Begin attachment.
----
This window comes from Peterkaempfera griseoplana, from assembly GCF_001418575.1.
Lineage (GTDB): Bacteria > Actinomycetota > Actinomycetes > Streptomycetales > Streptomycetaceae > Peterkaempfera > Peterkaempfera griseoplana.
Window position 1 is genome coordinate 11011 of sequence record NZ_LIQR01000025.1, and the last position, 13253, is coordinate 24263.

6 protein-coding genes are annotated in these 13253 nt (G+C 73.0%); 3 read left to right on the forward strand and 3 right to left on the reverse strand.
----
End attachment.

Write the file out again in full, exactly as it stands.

This window comes from Peterkaempfera griseoplana, from assembly GCF_001418575.1.
Lineage (GTDB): Bacteria > Actinomycetota > Actinomycetes > Streptomycetales > Streptomycetaceae > Peterkaempfera > Peterkaempfera griseoplana.
Window position 1 is genome coordinate 11011 of sequence record NZ_LIQR01000025.1, and the last position, 13253, is coordinate 24263.

6 protein-coding genes are annotated in these 13253 nt (G+C 73.0%); 3 read left to right on the forward strand and 3 right to left on the reverse strand.